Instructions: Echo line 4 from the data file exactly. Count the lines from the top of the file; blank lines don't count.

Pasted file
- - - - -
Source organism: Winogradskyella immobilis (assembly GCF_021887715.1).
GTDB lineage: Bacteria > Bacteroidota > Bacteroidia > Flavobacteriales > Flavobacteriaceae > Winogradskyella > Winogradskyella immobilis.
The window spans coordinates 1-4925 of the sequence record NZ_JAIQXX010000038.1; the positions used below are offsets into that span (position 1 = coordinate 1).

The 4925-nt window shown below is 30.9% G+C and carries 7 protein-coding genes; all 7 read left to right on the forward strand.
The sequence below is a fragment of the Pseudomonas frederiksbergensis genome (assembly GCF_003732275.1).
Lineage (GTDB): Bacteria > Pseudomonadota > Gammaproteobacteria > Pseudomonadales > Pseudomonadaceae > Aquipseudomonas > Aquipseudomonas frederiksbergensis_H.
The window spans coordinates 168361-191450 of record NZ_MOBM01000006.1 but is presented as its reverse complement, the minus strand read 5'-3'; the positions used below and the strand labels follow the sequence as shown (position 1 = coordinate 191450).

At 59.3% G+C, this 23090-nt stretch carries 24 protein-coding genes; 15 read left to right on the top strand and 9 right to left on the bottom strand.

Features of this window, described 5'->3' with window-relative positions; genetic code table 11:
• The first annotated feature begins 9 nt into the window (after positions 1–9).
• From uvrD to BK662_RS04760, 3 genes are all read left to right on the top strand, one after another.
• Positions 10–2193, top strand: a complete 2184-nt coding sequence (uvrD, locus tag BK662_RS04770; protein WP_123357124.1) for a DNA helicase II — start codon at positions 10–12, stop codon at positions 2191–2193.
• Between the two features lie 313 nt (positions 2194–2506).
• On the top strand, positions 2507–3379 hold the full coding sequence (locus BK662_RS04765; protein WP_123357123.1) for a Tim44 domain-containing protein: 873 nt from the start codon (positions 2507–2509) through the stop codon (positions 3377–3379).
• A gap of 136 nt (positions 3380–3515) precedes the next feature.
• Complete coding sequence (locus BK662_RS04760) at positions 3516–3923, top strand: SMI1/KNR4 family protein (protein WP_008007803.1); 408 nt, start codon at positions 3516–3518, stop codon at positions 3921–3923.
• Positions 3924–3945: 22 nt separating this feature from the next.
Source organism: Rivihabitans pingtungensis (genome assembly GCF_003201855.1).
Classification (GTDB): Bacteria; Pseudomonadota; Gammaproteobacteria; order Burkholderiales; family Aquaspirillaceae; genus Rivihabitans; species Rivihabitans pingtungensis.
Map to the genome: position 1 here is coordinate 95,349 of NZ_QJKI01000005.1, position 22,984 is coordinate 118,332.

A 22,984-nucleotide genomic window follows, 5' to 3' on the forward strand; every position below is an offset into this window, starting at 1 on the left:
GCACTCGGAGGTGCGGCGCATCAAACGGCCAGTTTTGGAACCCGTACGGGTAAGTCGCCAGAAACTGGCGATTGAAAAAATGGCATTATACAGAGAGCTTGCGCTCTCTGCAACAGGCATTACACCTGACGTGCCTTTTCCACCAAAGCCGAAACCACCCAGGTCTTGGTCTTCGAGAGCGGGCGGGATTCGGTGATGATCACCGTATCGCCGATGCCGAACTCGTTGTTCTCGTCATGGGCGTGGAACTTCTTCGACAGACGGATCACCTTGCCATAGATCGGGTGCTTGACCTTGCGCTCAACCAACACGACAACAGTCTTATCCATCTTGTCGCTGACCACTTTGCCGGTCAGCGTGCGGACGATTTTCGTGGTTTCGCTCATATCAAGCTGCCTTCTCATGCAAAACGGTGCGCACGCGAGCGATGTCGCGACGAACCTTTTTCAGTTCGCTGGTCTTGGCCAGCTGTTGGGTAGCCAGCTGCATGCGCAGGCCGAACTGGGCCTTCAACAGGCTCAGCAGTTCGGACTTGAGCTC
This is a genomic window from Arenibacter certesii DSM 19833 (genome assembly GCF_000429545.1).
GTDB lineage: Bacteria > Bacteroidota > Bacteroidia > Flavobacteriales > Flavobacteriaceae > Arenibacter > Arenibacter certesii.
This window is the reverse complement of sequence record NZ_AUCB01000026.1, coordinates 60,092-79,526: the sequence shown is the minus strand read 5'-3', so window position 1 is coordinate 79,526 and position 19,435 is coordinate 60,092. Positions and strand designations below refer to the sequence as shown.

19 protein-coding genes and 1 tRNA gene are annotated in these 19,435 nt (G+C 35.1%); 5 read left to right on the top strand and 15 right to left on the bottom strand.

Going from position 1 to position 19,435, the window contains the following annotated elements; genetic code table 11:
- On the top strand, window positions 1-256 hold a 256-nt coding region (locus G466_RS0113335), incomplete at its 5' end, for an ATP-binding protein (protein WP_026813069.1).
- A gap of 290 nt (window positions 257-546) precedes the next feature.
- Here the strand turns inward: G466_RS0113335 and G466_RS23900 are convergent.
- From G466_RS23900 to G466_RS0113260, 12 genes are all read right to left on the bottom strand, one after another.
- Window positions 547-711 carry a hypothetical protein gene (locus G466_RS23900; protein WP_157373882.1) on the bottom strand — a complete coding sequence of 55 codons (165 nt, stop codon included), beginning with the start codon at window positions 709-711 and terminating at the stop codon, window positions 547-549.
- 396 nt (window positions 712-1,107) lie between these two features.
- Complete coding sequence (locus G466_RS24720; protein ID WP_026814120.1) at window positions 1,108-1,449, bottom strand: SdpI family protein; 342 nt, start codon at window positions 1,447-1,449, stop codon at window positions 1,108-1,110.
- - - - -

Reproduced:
The 4925-nt window shown below is 30.9% G+C and carries 7 protein-coding genes; all 7 read left to right on the forward strand.